February 24, 2024

What is giftedness?

Giftedness is SO misunderstood.

I really cannot over-emphasize this.

People in Western culture tend to equate giftedness with exceptional achievement and performance. Put differently, according to Western society, only individuals who can demonstrate outstanding ability (often in more than one area or domain) are deemed gifted (Silverman, 2013).

Giftedness is much more than outward performance and achievement, however.

In fact, many gifted individuals do not at all appear gifted. For example, gifted persons from several groups—for example, women-identifying, people of colour, non-English speakers, and those of lower socioeconomic status—are often not able to develop or display their gifts due to societal stigma. Moreover, it is common for gifted individuals to struggle inwardly with self-doubt and low self-esteem due to feeling out-of-sync with others. Combined, these external and internal factors stunt many gifted peoples’ growth, leaving their many potentials unrealized (Silverman, 2013).


So, if giftedness is not (just) exceptional achievement and performance, then what is it?

Fundamentally, giftedness is a unique way of being, knowing, and doing. Giftedness is a different way of perceiving and experiencing life:

vivid, absorbing, penetrating, encompassing, complex, commanding – a way of being quiveringly alive (Piechowski, 1992, p. 181).

The late renowned expert Annamarie Roeper (1982) describes giftedness beautifully. She states that it is,

a greater awareness, a greater sensitivity, and a greater ability to understand and transform perceptions into intellectual and emotional experiences (p. 21).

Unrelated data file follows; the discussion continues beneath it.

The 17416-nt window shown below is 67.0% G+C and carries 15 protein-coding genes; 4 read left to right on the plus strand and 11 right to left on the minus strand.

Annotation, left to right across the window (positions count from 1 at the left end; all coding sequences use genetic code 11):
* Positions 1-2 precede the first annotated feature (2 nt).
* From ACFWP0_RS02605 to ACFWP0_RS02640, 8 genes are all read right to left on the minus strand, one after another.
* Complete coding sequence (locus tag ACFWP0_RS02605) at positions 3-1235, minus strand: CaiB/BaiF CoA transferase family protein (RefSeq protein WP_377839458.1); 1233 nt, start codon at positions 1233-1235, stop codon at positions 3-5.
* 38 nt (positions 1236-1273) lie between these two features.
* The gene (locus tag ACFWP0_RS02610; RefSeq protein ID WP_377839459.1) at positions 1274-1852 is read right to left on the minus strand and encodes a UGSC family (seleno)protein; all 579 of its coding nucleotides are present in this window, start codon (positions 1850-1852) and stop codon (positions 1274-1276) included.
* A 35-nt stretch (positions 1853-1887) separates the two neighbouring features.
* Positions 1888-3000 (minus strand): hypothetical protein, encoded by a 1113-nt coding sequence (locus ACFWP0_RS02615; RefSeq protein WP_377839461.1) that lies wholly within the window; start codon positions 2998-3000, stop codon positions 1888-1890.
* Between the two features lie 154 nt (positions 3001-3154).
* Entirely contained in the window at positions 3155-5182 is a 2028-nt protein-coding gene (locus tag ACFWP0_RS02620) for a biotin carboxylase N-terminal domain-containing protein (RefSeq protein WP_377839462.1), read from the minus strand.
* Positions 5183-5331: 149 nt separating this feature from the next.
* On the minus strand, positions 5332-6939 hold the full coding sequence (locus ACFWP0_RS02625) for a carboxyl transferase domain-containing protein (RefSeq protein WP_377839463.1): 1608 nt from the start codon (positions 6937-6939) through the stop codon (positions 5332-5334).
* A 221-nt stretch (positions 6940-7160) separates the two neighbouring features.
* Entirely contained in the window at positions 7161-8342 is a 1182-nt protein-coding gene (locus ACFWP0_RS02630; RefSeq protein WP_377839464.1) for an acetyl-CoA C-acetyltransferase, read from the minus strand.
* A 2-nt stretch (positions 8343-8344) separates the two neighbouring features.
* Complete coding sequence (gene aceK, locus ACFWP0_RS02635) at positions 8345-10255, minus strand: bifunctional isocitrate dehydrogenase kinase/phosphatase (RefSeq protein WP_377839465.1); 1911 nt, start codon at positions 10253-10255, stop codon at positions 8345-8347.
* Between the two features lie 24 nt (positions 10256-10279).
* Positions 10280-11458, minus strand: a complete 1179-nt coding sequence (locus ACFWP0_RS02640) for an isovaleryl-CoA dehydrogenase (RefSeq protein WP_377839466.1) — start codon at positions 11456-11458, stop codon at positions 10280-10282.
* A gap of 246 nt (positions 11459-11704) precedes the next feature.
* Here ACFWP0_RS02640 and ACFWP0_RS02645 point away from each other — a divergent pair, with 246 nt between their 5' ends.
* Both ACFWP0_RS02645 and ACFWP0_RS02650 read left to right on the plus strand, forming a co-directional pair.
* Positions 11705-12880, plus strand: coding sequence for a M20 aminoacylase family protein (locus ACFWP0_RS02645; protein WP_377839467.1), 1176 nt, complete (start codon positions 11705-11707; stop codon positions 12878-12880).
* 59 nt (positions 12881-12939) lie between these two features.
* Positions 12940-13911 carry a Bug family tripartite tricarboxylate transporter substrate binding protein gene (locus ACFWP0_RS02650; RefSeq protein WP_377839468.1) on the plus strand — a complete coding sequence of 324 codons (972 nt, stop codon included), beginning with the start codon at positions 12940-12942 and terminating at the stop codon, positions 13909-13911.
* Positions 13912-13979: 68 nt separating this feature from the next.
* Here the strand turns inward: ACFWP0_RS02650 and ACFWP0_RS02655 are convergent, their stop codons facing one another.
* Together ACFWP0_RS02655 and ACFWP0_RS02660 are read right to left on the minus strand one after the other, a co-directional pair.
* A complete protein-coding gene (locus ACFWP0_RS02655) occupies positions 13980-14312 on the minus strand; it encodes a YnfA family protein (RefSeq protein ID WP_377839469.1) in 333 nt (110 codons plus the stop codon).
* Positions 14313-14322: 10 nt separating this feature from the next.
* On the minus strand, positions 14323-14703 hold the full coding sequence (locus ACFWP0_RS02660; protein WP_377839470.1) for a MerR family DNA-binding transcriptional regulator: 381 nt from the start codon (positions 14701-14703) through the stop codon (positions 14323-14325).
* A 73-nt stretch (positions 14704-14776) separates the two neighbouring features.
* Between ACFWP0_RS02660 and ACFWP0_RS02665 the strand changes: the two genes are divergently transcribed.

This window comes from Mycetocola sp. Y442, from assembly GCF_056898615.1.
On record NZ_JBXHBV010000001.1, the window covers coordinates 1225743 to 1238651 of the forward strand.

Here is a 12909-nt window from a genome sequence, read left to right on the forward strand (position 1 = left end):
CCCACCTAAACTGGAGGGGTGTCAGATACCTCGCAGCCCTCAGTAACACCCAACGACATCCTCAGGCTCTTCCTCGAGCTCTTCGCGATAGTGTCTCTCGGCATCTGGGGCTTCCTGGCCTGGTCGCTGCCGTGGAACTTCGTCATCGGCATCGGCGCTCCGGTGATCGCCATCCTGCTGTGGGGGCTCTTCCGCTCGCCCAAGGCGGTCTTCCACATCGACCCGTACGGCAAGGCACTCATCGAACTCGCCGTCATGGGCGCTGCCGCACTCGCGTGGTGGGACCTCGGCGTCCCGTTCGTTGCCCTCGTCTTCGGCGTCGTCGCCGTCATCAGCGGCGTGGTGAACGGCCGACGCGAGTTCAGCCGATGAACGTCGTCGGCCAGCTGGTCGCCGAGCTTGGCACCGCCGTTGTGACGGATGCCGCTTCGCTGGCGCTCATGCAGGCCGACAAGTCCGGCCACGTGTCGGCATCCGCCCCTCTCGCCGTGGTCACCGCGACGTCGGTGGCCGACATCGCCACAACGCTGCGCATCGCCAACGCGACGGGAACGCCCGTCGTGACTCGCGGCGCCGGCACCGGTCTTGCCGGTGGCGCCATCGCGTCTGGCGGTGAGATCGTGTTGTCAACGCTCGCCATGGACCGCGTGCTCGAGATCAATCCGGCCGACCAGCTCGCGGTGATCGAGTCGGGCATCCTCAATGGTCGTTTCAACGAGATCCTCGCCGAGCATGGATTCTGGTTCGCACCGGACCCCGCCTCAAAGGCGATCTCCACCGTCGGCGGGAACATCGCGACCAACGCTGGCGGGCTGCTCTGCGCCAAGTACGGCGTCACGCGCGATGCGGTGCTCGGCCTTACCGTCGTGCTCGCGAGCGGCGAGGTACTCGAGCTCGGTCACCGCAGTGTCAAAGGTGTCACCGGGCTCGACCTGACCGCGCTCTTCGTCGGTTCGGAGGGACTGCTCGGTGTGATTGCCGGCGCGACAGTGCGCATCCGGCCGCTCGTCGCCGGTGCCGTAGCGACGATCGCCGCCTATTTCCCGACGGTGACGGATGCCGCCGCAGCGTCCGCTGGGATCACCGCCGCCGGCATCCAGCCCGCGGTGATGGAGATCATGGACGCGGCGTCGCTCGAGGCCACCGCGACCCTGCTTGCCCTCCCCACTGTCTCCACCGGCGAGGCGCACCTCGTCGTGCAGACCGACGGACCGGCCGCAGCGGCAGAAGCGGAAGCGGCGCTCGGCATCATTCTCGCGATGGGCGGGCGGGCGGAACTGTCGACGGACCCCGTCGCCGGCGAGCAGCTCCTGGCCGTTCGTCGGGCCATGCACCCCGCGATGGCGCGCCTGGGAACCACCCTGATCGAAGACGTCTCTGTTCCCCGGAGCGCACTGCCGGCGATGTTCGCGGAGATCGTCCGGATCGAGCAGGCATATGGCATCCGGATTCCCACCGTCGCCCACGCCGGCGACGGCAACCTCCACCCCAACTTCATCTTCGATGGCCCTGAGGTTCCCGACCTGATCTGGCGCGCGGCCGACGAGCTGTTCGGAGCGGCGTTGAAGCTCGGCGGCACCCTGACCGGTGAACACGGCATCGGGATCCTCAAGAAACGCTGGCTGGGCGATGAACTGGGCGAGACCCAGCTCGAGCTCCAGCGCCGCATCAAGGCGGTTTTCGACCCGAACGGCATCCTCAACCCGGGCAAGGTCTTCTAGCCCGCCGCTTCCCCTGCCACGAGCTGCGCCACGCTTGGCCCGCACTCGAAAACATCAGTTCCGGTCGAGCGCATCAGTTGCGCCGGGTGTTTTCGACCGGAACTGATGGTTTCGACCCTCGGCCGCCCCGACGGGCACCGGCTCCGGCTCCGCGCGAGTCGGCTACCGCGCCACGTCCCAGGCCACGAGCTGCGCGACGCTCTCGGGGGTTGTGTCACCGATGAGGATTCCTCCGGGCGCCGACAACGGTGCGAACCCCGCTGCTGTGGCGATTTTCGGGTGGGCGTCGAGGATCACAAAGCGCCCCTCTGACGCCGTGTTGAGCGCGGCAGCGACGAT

While this enhanced awareness and sensitivity can lead to exceptional achievement and prodigious productivity, due to the inner and outer factors discussed previously, the movement from inner gifted experience to outer gifted accomplishment is surely not guaranteed.

In addition, and further complicating matters, there are several domains in which a person can be gifted or not (e.g., intellectual, emotional, physical, spiritual, etc.), different levels of giftedness (i.e., mild, moderate, high, exceptional, profound) and various exceptionalities (e.g., mental health challenges, learning disabilities, other forms of neurodivergence—autism, ADHD, etc.) that when combined with giftedness lead to an even more unique life-world. Add-in a person’s: family-of-origin history, social position and identities (e.g., gender, sexual orientation, ethnicity, socioeconomic status, etc.), trauma experiences (whether ‘general’ or gifted-specific), personality type, etc….and it gets even more complex (and interesting!)

Perhaps you are wondering: might I be gifted? (and, like most of us gifted folk, probably concurrently doubting that you ever could be!) Thanks imposter syndrome.

I hope my characteristics of the gifted page can clarify things for you.


Piechowski, M. M. (1992). Giftedness for all seasons: Inner peace in time of war. In N. Colangelo, S. G. Assouline, & D. L. Ambroson (Eds.) Talent Development. Proceedings of the Henry B. and Jocelyn Wallace National Research Symposium on Talent Development. Unionville, NY: Trillium Press.

Roeper, A. (1982). How the gifted cope with their emotions. Roeper Review, 5(2), 21–24. http://doi.org/10.1080/02783198209552672

Silverman, L. K. (2013). Giftedness 101. New York, NY: Springer Publishing Company.